Apicidin Attenuates MRSA Virulence through Quorum-Sensing Inhibition and Enhanced Host Defense

UNCG Author/Contributor (non-UNCG co-authors, if there are any, appear on document)
Nadja B. Cech, Patricia A. Sullivan Distinguished Professor of Chemistry (Creator)
Nicholas Oberlies, Patricia A. Sullivan Distinguished Professor of Chemistry (Creator)
Cedric J Pearce, Adjunct Professor (Creator)
Huzefa A. Raja, Research Scientist (Creator)
Daniel A. Todd (Creator)
The University of North Carolina at Greensboro (UNCG )
Web Site: http://library.uncg.edu/

Abstract: Recurrent epidemics of drug-resistant Staphylococcus aureus illustrate the rapid lapse of antibiotic efficacy following clinical implementation. Over the last decade, community-associated methicillin-resistant S. aureus (MRSA) has emerged as a dominant cause of infections, and this problem is amplified by the hyper-virulent nature of these isolates. Herein, we report the discovery of a fungal metabolite, apicidin, as an innovative means to counter both resistance and virulence. Owing to its breadth and specificity as a quorum-sensing inhibitor, apicidin antagonizes all MRSA agr systems in a non-biocidal manner. In skin challenge experiments, the apicidin-mediated abatement of MRSA pathogenesis corresponds with quorum-sensing inhibition at in vivo sites of infection. Additionally, we show that apicidin attenuates MRSA-induced disease by potentiating innate effector responses, particularly through enhanced neutrophil accumulation and function at cutaneous challenge sites. Together, these results indicate that apicidin treatment represents a strategy to limit MRSA virulence and promote host defense.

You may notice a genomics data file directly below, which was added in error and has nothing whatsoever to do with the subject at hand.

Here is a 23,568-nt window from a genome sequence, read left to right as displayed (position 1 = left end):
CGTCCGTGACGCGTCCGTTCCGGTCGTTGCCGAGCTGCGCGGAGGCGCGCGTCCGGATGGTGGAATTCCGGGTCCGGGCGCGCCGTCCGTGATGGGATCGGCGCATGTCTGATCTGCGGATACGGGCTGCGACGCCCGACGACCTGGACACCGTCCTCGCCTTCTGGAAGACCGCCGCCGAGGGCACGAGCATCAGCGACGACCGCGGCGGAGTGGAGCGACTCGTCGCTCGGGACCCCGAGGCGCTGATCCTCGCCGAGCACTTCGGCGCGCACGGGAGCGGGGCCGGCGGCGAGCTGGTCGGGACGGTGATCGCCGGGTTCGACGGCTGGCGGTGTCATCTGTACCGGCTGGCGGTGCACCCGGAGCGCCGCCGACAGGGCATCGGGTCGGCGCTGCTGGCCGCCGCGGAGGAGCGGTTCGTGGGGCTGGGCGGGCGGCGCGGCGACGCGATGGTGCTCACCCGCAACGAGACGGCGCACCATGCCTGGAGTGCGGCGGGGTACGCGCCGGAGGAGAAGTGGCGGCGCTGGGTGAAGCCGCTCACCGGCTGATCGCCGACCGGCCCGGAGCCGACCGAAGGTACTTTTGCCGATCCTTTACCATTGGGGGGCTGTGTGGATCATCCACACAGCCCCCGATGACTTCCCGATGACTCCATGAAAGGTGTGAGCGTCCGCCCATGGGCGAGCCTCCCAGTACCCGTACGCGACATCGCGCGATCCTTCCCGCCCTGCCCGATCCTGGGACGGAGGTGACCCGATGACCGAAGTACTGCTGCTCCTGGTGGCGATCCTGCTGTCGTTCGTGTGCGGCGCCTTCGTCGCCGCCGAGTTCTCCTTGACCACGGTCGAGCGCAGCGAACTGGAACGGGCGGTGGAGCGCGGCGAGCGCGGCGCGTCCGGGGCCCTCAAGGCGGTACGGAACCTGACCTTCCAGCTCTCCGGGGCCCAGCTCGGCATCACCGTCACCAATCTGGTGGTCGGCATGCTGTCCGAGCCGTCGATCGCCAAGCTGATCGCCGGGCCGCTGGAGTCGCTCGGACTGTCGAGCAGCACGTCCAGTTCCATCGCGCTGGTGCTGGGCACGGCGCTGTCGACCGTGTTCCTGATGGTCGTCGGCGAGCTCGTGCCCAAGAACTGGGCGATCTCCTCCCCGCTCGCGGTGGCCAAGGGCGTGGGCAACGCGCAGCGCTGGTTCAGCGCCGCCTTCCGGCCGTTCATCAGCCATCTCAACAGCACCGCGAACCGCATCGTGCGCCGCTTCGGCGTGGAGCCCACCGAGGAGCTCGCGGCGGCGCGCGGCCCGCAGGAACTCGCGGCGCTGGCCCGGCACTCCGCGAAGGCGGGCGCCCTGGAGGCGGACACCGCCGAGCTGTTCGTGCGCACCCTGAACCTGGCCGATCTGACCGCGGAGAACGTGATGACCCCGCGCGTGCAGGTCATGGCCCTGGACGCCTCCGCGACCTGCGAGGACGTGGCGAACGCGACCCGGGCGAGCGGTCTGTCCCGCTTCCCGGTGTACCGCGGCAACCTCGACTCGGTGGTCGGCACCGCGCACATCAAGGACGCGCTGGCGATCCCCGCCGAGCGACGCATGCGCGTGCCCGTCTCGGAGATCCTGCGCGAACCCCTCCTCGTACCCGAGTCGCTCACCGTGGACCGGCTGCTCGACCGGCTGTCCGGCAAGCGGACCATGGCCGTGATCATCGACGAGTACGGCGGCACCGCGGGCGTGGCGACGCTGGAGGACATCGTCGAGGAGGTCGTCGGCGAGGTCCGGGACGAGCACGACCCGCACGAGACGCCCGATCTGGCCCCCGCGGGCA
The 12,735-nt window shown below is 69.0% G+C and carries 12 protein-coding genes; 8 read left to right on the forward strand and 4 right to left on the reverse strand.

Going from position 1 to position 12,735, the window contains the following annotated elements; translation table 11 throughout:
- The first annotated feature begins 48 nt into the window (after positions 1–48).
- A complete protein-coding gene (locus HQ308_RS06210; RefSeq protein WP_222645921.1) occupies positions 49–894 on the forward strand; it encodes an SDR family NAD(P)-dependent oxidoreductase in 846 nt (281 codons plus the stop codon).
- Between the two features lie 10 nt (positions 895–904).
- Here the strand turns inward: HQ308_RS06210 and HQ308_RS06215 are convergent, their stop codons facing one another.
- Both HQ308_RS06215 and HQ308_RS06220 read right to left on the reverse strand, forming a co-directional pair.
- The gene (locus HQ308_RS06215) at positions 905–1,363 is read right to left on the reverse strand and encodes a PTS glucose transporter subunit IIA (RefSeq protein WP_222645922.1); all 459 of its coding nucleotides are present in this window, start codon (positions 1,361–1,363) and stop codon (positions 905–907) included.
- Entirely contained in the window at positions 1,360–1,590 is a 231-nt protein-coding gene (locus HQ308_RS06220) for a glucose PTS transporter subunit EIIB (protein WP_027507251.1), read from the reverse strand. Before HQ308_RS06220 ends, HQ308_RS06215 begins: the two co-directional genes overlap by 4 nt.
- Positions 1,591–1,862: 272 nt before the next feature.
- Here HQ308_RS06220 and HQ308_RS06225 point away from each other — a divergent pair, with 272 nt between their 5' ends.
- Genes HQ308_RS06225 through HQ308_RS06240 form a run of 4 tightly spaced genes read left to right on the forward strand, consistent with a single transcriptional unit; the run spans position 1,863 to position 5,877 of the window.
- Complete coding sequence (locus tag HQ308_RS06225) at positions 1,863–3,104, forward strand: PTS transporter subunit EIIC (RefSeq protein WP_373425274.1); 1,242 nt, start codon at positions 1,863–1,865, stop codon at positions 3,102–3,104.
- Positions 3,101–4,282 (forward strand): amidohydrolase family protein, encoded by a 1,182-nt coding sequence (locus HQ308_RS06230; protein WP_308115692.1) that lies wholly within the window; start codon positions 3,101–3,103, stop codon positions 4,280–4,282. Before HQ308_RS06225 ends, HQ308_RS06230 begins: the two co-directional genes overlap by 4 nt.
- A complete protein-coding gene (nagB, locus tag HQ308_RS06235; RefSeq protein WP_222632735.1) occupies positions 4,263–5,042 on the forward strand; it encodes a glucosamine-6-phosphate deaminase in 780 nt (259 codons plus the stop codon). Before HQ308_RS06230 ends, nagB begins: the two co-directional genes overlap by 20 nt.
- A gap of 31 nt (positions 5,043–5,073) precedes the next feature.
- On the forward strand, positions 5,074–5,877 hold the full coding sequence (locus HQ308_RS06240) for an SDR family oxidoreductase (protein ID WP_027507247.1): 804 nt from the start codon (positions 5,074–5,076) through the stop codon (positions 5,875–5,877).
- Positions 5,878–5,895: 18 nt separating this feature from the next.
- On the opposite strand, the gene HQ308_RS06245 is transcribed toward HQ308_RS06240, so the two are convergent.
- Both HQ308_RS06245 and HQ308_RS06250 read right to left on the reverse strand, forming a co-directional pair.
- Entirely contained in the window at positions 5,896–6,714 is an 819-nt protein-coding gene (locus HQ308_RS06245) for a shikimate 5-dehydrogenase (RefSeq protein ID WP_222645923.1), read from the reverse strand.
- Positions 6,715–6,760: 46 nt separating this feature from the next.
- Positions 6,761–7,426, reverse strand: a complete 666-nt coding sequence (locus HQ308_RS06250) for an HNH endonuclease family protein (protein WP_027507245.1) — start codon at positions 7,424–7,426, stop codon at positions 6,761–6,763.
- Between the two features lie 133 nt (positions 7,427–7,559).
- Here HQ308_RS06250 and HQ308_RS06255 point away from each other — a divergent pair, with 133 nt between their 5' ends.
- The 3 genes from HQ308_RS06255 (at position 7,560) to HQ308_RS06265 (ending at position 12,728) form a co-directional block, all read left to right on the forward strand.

Additional Information

Cell Reports, 27(1), 187-198
Language: English
Date: 2019
Staphylococcus aureus, MRSA, quorum sensing, agr, apicidin, natural product, pathogenesis, skin infection

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